2. Glues

Glues can be very harmful – no one wants to mix up a tube of super glue with something else! As such, tactile warning triangles are required.

3. Aerosols

Aerosols can be dangerous even when the canisters are empty. If an aerosol is propelled by butane, it will need a tactile warning triangle attached.

4. Poisons

We probably don’t need to go into too many details about why poisons need a tactile warning triangle!

5. Cleaning Fluids

Even standard household cleaning fluids can be toxic so these usually require warning labels.

6. Paints

There are lots of different types of paint products out there. Many of them can be harmful so will need tactile warning triangles.

7. Fertilizers

From industrial fertilizers used on farms to fertilizers that you use on your garden plants, these will normally require warnings.

8. Pesticides

Pesticides are designed to kill insects so it’s no surprise that these are harmful and require warning triangles.

9. Automotive Polishes

You might not think of automotive polishes being particularly dangerous but they certainly could be depending on what they contain. Attach a warning triangle, please.

10. Solvents

Most solvents will require tactile warning triangles because they can contain dangerous chemicals.

Why choose us for your tactile warning labels?

As you can see there are many products that may require tactile warning triangles (although this list is by no means definitive). If you require them for your products it’s important to choose the right supplier– and we can help.

  • Clarity.  Our tactile warning triangles really are clear. This means that you can read any text printed underneath the tactile sticker.
  • Experience. As mentioned earlier we sold 23 million of these last year and we know the process inside out. Our triangles are always manufactured to BS EN ISO11683 quality standards but we go beyond simply meeting requirements.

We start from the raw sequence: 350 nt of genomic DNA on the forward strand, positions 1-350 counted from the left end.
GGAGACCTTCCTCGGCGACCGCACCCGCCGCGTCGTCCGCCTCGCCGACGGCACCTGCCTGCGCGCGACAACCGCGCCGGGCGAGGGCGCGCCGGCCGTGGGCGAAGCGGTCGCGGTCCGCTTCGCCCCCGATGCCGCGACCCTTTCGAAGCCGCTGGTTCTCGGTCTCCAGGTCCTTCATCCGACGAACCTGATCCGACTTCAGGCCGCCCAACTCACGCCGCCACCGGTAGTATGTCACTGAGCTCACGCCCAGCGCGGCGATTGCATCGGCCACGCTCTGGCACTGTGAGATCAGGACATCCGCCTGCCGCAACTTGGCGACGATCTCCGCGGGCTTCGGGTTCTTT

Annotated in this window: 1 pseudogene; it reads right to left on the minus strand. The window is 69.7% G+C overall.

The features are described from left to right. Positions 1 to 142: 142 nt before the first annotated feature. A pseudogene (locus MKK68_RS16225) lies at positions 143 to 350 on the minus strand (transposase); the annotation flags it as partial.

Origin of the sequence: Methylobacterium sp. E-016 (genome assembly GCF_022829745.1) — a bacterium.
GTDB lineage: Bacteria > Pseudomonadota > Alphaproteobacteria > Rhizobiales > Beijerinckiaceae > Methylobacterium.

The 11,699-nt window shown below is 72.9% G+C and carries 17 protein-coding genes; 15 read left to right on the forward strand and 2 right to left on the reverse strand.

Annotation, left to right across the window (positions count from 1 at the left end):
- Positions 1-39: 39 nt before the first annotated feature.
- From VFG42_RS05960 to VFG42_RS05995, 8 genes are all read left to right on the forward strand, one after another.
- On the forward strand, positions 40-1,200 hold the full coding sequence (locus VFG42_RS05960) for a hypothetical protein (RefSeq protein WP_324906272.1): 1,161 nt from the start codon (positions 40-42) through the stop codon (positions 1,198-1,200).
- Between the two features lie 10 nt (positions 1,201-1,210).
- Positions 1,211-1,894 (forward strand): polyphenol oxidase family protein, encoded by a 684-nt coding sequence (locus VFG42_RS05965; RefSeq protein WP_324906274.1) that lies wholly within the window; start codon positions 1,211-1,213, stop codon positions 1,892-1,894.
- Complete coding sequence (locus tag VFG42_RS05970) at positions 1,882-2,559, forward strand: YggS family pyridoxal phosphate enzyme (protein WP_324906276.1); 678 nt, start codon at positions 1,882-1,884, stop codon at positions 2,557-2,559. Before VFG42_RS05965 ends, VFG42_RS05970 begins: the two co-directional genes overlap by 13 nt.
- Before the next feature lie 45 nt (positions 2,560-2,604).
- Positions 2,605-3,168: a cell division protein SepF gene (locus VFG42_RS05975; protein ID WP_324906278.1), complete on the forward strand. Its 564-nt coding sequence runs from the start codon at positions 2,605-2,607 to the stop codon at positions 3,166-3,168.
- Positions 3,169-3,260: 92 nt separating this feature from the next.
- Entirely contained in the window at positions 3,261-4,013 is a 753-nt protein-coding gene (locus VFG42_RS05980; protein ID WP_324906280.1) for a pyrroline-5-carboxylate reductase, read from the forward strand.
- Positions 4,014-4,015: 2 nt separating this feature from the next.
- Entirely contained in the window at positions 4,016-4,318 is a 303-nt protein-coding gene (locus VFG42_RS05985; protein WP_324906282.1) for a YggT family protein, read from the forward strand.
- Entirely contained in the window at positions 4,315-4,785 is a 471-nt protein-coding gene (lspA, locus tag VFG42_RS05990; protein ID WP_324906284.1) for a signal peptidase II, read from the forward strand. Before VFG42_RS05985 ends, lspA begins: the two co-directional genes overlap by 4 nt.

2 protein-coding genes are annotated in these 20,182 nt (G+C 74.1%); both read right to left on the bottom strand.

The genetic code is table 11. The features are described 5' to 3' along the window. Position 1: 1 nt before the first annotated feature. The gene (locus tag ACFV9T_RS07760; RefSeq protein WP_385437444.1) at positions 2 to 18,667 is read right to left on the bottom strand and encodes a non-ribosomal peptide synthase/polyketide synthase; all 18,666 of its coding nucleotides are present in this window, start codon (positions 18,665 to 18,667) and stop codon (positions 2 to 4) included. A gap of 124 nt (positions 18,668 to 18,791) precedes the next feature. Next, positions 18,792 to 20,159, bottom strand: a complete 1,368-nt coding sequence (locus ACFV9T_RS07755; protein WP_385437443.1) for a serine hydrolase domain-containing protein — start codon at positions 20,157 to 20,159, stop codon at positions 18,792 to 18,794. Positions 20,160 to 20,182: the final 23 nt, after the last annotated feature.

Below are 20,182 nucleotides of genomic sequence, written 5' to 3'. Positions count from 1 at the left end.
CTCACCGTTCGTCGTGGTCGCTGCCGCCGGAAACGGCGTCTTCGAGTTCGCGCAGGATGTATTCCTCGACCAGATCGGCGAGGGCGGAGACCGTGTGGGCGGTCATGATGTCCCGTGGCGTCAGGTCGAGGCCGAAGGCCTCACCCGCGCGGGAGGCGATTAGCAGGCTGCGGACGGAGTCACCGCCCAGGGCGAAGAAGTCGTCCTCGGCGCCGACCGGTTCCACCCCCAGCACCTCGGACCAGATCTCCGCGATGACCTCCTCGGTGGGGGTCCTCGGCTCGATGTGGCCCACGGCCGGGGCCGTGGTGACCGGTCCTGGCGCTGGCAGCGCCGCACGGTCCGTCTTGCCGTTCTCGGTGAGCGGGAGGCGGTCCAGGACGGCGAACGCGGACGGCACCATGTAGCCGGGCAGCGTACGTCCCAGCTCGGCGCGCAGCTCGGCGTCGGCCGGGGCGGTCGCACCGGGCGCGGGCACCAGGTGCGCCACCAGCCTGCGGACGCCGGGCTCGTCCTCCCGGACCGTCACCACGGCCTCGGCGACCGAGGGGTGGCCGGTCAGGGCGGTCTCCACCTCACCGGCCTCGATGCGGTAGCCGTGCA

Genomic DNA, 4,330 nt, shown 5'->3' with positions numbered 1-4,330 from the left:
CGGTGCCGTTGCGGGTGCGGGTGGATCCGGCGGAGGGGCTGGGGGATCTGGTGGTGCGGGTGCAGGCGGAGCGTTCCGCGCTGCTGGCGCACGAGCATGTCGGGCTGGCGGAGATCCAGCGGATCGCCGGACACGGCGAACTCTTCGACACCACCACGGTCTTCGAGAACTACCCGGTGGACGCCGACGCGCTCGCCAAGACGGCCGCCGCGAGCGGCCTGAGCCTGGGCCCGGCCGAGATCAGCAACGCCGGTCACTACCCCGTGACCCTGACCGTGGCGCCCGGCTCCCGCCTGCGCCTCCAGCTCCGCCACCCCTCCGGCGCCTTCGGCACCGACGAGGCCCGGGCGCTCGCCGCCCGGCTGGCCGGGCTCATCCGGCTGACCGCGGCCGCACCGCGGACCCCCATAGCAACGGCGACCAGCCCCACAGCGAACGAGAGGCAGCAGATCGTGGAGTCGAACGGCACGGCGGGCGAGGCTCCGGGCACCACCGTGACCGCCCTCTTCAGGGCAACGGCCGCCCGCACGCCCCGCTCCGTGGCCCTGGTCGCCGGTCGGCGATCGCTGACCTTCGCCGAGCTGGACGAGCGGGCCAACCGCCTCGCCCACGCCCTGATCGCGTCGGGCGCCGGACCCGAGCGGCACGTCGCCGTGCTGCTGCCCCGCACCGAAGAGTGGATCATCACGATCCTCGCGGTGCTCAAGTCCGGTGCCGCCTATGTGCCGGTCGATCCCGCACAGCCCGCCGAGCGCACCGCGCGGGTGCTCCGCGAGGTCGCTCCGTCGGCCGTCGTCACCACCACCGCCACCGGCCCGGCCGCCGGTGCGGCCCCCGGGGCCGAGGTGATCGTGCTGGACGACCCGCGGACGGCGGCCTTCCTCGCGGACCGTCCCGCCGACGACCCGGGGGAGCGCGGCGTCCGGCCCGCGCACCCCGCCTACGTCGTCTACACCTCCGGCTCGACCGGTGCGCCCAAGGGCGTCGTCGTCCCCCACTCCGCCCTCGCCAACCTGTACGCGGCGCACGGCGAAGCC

• Quality. Our labels are clear, precise and use strong adhesive that is designed to stick tight and stay stuck. Our labels are also designed for longevity and they are flexible so they can attach around a product with a small circumference – like a 10ml dropper bottle.
  • Service. We make it our aim to learn out about you and your business. Our customer-focused approach means we take the time to get informed about your business and the regulations and requirements that affect it. That way we can advise you on all your labelling solutions.
  • Speed. Clear tactile warning triangles are held in stock ready for same day despatch and can be ordered online here.

Order your tactile warning triangles today

If you have any questions please get in touch and we would be happy to help. Or if you know what you want already visit our online store to order your labels.

Further resources

Here are a few resources in case you want more information on tactile warning labels and ISO11683. And if you have any questions just ask!

https://echa.europa.eu/documents/10162/23047722/clp_labelling_packaging_peg_draft_en/12ce40e8-c946-0e01-b728-14d64a4a9699

http://www.hse.gov.uk/chemical-classification/labelling-packaging/packaging.htm